Giving "complete carb education/lessons" online, in step by step, increments, to people that really have little idea on how this stuff all works, even when they have carbs in hand... id not something I am willing to do anymore.
The article I wrote, is just a ""basic primer"", on what's involved, and seems to be taken as "everything you need"...
which is bad, as it is about 3% at best, of the knowledge required to "analyze/combine parts/repair" CV carbs..

People take it a bit too literally... It's good you are experimenting on something other than the good carbs from your bike, but some of this stuff I'm reading simply makes me shake my head, especially the part about "switching float bowls in order to utilize the bowl drain" to ascertain fuel level... you have drains in the ones with the overflow tubes.. This is kinda what I say about "a little knowledge" is a bad method to follow, there needs to be much more understanding of how these carbs actually function, before substituting parts, and modifying parts. I visit here to offer assistance, but not to "give classes", I could earn money for that, or I could earn money by doing carb "refurbish/repair", which I don't do as we have someone already willing to do those.. and I'm not going to steal his "bread and butter" as that is his income.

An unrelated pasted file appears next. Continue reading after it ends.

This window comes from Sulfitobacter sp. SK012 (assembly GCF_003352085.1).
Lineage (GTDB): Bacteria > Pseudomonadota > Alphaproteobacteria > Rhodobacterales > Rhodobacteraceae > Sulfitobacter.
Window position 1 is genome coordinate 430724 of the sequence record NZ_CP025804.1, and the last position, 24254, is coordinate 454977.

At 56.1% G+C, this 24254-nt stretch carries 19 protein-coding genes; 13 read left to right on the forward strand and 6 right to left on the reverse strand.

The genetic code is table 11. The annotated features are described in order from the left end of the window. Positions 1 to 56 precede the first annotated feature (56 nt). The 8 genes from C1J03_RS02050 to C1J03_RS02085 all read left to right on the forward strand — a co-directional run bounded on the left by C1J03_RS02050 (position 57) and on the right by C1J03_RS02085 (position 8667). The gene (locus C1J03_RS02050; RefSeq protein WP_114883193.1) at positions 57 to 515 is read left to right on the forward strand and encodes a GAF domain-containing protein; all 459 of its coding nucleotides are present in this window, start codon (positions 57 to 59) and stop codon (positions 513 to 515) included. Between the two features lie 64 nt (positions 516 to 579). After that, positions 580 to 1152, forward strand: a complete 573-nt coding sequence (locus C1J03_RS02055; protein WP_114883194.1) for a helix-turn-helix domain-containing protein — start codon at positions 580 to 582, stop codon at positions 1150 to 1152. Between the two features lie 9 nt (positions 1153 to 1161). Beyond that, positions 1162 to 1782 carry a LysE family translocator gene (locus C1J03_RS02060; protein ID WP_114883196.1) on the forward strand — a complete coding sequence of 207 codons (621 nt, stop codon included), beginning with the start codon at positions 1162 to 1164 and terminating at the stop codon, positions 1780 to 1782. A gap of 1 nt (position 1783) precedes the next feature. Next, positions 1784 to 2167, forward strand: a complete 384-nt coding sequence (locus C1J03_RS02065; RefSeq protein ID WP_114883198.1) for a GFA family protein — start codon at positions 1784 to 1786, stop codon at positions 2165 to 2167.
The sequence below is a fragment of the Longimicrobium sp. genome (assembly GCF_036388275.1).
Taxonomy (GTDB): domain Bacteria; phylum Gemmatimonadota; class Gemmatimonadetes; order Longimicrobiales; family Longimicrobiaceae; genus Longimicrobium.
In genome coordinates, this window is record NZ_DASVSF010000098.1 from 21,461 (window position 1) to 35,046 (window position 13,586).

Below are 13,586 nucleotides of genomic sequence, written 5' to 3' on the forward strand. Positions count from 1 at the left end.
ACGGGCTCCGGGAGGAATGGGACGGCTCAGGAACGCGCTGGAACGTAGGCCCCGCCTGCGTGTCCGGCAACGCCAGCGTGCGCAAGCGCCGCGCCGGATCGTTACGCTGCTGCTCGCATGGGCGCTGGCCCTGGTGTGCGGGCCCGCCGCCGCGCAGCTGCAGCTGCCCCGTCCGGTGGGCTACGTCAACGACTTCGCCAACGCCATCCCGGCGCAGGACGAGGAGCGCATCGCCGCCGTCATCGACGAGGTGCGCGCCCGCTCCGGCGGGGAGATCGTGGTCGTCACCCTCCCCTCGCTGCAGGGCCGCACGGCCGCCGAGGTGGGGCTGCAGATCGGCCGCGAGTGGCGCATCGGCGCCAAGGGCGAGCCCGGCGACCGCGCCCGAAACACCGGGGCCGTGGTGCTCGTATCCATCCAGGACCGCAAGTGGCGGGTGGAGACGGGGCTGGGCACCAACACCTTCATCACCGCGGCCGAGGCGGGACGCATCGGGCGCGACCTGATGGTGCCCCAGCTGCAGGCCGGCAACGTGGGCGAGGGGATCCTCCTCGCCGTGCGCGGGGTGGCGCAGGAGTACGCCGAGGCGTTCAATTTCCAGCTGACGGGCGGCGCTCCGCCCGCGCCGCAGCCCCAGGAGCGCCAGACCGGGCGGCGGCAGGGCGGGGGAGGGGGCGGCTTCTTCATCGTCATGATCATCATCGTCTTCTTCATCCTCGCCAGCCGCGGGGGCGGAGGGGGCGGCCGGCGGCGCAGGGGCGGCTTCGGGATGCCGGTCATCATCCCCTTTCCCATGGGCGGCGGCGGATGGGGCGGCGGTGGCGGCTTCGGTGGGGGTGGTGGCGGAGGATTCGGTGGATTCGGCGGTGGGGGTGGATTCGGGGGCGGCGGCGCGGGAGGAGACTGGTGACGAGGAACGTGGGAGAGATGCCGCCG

things like this:
I'm just wanting to do the float height as close as I can before doing the tubes and fuel level (which will be more accurate anyway).

UPDATE: I'm still having trouble seeing the top of the needle even with additional light and a magnifying glass. Sucks to get old. But, I have the floats set at a tad over 17mm on all the carbs. I need a break. Going to run to town and get some fuel line and some things for another project.
really make me scratch my head...
« Last Edit: June 26, 2019, 06:06:08 pm by MAN OF BLUES »

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Offline batboy

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Re: 36mm carburetors
« Reply #12 on: June 26, 2019, 07:33:46 pm »
MOB, I'm definitely a guy that flies by the seat of his pants. This annoys the methodical and meticulous. Sorry. Thanks for your help. I really do appreciate it. Don't give up on me. I might surprise you. One of the first things I did to this bike when I bought it was to convert to  a Mean Streak 17" rear wheel. Yes, this has been done countless times, but I went a step farther and converted the Mean Streak rear brakes in a different manner than anyone else had previously done. Maybe I ain't a total basket case?
1988 Kawasaki Concours ZG1000 - Ninja Edition
Bike has the usual accessories and modifications

Offline connieklr

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Re: 36mm carburetors
« Reply #13 on: June 26, 2019, 07:39:55 pm »
Rich:

"Thanks Guy,